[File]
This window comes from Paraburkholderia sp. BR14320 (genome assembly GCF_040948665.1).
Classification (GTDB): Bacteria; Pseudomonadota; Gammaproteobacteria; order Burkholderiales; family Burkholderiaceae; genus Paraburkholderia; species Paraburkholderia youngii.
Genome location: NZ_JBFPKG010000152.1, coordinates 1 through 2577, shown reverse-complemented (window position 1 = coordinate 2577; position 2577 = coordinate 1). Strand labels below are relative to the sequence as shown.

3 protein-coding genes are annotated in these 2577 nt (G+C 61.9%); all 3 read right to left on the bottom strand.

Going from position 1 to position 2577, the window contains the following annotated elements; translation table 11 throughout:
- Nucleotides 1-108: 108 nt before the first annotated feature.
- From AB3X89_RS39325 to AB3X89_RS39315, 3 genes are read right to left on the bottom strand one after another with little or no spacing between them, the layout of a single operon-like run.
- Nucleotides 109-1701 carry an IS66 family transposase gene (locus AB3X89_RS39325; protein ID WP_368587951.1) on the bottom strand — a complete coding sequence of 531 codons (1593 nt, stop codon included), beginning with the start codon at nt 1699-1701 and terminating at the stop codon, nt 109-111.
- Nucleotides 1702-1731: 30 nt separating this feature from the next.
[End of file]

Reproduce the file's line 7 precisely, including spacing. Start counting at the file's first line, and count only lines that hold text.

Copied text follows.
- From AB3X89_RS39325 to AB3X89_RS39315, 3 genes are read right to left on the bottom strand one after another with little or no spacing between them, the layout of a single operon-like run.